Psalm 119:118
Thou hast trodden down all them that err from thy statutes: for their deceit is falsehood.
Jump to: BarnesBensonBICalvinCambridgeClarkeDarbyEllicottExpositor'sExp DctGaebeleinGSBGillGrayGuzikHaydockHastingsHomileticsJFBKDKellyKingLangeMacLarenMHCMHCWParkerPoolePulpitSermonSCOTTBTODWESTSK
(118) Trodden down.—Better, thou despisest. So LXX. and Vulg. Aquila, “Thou hast impaled.” Symmachus, “Thou hast convicted.” Literally the word seems to mean to weigh or value, but, from the habit of the buyer beating down the price by depreciating, comes to have a sense of this kind. Mr. Burgess aptly quotes Proverbs 20:14. We may compare the English word cheapen, which originally only meant to buy.

For their deceit is falsehood.—Rather, as the parallelism indicates, for their tricks are in vain; or perhaps, to bring out the full intention of the Hebrew, we must paraphrase: “for their wiles are as fruitless as they are deceitful.” So Symmachus: “all their craft is vain.”

Psalm 119:118-120. Thou hast trodden down all them that err, &c. — Thou hast brought them to ruin, utter and shameful ruin; thou hast made them thy footstool. He seems to speak of those proud persecutors who trampled upon God’s people, and on whom he saw that sooner or later God would trample; for their deceit is falsehood — All their crafty and deceitful devices, by which they design to insnare and ruin good men, shall deceive their expectations, and bring that destruction upon themselves which they designed for others. Thou puttest away all the wicked — Thou removest them from thy presence, from the society of thy people, and from the land of the living; like dross — Which, though for a season it be mixed with gold or silver, is not only separated from it, as a useless and contemptible thing, but also is utterly consumed by fire; therefore I love thy testimonies — Because they are the best preservatives against wickedness, and against those dreadful punishments attending upon it. Of these he professes his fear, adding, in the next verse, My flesh trembleth for fear of thee, &c. — As if he had said, The observation of thy terrible judgments against ungodly men, and the consciousness which I have of my own manifold sins and great weakness, make me fear lest thou shouldest punish me also, as thou justly mightest, if thou shouldest be so strict as to mark what is amiss in me; or lest I should partake with them in their sins, and consequently in their plagues.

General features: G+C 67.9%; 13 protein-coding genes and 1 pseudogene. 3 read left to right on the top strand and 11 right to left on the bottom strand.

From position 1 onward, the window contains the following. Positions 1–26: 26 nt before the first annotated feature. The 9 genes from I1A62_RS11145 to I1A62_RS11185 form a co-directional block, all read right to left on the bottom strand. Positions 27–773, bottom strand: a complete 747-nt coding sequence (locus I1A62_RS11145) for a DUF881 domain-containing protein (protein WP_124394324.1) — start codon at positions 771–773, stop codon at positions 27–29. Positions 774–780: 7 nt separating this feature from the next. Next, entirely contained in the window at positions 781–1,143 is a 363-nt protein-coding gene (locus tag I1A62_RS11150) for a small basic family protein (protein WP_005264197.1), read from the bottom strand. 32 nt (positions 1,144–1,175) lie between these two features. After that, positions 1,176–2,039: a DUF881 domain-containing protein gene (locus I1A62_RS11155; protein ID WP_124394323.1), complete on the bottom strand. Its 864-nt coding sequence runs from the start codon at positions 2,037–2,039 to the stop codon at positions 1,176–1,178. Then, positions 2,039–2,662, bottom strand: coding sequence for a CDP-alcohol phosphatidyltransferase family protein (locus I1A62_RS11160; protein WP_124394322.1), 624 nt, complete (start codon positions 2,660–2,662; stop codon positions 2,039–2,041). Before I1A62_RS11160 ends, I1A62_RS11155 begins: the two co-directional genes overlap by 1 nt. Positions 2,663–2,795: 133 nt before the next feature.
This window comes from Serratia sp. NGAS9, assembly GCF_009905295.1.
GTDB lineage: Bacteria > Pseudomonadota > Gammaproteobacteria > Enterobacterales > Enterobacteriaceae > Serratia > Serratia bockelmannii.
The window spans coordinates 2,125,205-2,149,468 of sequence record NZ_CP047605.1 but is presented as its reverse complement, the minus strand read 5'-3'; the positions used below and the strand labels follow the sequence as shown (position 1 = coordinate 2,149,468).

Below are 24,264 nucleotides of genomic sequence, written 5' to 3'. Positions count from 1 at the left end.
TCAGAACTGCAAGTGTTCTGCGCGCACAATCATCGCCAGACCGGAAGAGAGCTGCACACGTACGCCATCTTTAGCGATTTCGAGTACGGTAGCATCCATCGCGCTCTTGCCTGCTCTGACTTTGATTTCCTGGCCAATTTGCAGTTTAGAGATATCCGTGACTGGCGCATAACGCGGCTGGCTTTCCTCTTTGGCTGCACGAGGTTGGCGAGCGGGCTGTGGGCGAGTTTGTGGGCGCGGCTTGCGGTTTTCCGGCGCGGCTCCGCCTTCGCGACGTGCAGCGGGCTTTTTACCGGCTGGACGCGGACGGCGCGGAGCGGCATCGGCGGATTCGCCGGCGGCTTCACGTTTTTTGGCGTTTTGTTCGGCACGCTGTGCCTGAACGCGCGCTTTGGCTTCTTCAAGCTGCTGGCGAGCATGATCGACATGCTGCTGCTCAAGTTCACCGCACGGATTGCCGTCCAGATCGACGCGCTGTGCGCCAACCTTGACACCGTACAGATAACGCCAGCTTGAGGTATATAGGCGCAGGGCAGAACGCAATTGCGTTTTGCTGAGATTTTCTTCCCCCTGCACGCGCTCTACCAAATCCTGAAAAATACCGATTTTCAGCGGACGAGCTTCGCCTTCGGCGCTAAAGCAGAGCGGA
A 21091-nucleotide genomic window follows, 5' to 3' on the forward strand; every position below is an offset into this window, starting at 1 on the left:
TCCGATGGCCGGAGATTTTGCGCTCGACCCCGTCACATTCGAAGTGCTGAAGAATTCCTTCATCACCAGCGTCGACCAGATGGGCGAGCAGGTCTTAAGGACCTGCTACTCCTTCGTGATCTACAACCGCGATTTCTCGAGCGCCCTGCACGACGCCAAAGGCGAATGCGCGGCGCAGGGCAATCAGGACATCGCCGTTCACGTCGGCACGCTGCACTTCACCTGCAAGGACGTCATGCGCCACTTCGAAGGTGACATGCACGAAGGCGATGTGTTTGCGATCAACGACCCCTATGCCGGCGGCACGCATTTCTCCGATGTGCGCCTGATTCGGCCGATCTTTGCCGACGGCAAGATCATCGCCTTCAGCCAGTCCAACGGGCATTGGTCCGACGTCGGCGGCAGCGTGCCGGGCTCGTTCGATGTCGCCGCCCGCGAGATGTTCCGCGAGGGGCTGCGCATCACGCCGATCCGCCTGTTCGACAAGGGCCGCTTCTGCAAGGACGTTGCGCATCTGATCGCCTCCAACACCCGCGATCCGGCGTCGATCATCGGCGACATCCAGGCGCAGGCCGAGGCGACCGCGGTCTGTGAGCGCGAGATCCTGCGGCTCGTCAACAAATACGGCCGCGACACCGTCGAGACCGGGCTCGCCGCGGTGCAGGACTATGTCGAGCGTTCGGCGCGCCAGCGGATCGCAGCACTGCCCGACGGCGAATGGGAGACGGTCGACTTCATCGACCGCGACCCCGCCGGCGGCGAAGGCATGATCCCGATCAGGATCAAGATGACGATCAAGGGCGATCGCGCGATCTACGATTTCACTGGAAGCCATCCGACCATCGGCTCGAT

119:113-120 Here is a dread of the risings of sin, and the first beginnings of it. The more we love the law of God, the more watchful we shall be, lest vain thoughts draw us from what we love. Would we make progress in keeping God's commands, we must be separate from evil-doers. The believer could not live without the grace of God; but, supported by his hand, his spiritual life shall be maintained. Our holy security is grounded on Divine supports. All departure from God's statutes is error, and will prove fatal. Their cunning is falsehood. There is a day coming which will put the wicked into everlasting fire, the fit place for the dross. See what comes of sin Surely we who fall so low in devout affections, should fear, lest a promise being left us of entering into heavenly rest, any of us should be found to come short of it, Heb 4:1.Thou hast trodden down all them that err from thy statutes - Compare the notes at Psalm 119:21. Rather, "Thou hast made light of," or "thou despisest." The Hebrew word means properly to suspend in a balance; to weigh. Then it means to lift up lightly or easily; and then, to make light of; to contemn; to regard anything as "light." The Septuagint and Latin Vulgate render it, "Thou dost despise." That is, God regards them as of no account; as a light substance of no value; as chaff which the wind carries away. Compare Job 21:18; Psalm 1:4; Psalm 35:5; Isaiah 17:13.

For their deceit is falsehood - This seems to be a truism - for deceit must imply falsehood. In the original this is an emphatic way of declaring the whole thing to be false, as the Hebrew language often expresses emphasis by mere repetition - thus "pits, pits," meaning many pits. The psalmist first characterizes their conduct as deceitful - as that which cannot be relied on - as that which must fail in the end; he then speaks of this system on which they acted as altogether a "lie" - as that which is utterly "false;" thus giving, as it were, a double emphasis to the statement, and showing how utterly delusive and vain it must be.

118-120. But the disobedient and rebellious will be visited by God's wrath, which impresses the pious with wholesome fear and awe.

their deceit is falsehood—that is, all their cunning deceit, wherewith they seek to entrap the godly, is in vain.